Continue easing them to independence. Hopefully they've been learning life skills all the way along. The skills they need to learn might start to look a little different as they become young adults, but they need to be able to do for themselves, take responsibility, and make good choices. Think of yourself as a sort of life coach, and you're getting your kids - and yourself! - through the transition from dependent child to independent adult. They know how to make a sammich - now let them cook a meal for the family once a week. (I wish I'd done this. I still have a chance with my daughter, I guess. LOL) After all, they'll need scavenge their own meals when they move out, and you'll want them to have more than scavenger-level skills. Adjust their household responsibilities to their age and skill level. They will need to know how to do their own laundry and dishes, do their own grocery shopping, take care of household maintenance and yard care duties, do their own banking, pay their own bills, etc someday. If they don't move out as soon as they graduate high school, you will want them to clean up after themselves at the very least. Don't let them graduate high school without knowing the basics of running a simple household. Expect them to take responsibility for their own actions and choices. They should learn how to be trustworthy workers, and that they should contribute positively to society, rather than sit around expecting the world to cater to them. (fromMost of us would prefer that our little ones learn to swim in stages, starting in the shallow water and with a competent instructor on-hand to help when needed. That makes more sense than shoving a child into the deep end of the pool to survive as best they can. It's the same with young people learning the ropes of high school (and eventually adult) responsibility - most will do much better if they get the proper instruction and support, and are allowed to take on the new challenges in increments, knowing that their parents will always be there to cheer them on and help out when needed. It's fun and exciting to be a part of it!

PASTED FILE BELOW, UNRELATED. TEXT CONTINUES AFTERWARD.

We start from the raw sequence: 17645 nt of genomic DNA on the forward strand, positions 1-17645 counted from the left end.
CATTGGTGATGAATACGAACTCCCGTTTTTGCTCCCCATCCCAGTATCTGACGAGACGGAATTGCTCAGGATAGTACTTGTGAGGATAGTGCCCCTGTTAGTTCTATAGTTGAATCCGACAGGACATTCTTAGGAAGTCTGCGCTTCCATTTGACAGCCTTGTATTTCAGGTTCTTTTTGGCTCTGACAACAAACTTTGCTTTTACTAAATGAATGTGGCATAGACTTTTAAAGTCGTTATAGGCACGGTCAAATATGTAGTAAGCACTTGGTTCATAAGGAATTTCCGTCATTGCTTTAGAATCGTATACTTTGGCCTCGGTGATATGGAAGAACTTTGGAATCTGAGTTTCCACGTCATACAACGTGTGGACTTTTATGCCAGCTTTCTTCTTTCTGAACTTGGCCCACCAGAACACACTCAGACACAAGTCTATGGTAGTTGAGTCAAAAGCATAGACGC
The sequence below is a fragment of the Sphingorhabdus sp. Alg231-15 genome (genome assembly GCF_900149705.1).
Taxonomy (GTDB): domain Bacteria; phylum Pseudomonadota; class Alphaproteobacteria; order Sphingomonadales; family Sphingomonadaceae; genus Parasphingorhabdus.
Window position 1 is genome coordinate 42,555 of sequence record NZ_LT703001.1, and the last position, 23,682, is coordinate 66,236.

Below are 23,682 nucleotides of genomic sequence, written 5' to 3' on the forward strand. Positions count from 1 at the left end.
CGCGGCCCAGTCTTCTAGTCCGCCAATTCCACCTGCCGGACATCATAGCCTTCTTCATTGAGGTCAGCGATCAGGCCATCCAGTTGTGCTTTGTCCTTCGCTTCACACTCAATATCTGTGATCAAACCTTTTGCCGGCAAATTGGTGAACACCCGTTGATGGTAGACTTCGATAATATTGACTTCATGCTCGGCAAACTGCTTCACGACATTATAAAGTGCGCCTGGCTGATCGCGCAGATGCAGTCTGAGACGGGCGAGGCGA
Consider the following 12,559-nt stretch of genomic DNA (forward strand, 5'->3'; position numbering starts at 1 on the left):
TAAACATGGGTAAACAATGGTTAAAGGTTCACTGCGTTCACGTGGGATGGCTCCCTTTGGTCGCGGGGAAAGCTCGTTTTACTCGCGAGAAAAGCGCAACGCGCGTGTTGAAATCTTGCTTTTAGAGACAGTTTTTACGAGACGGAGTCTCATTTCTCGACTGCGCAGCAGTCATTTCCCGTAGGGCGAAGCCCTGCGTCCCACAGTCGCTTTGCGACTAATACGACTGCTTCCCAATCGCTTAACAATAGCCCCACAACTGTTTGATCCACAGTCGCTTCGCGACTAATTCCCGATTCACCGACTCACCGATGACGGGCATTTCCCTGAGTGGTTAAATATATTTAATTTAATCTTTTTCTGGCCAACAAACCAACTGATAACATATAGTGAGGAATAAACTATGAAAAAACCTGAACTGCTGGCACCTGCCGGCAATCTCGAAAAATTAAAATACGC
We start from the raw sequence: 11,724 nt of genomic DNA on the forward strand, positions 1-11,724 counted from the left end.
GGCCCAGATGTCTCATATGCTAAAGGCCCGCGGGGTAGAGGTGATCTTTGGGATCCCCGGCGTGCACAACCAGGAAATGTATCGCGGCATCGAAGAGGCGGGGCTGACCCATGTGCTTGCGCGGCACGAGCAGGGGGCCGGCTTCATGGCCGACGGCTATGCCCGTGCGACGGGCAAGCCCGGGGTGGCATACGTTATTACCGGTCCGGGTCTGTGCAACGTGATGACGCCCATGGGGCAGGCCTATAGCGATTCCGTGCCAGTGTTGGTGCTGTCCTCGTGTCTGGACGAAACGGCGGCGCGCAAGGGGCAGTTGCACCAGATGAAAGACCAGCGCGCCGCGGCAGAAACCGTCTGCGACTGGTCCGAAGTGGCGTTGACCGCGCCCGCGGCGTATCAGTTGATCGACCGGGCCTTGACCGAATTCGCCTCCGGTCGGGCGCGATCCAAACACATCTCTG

T is for... Teenagers)
Homeschool Essentials for Graduating: Skills for the Real World
T is for... Teenagers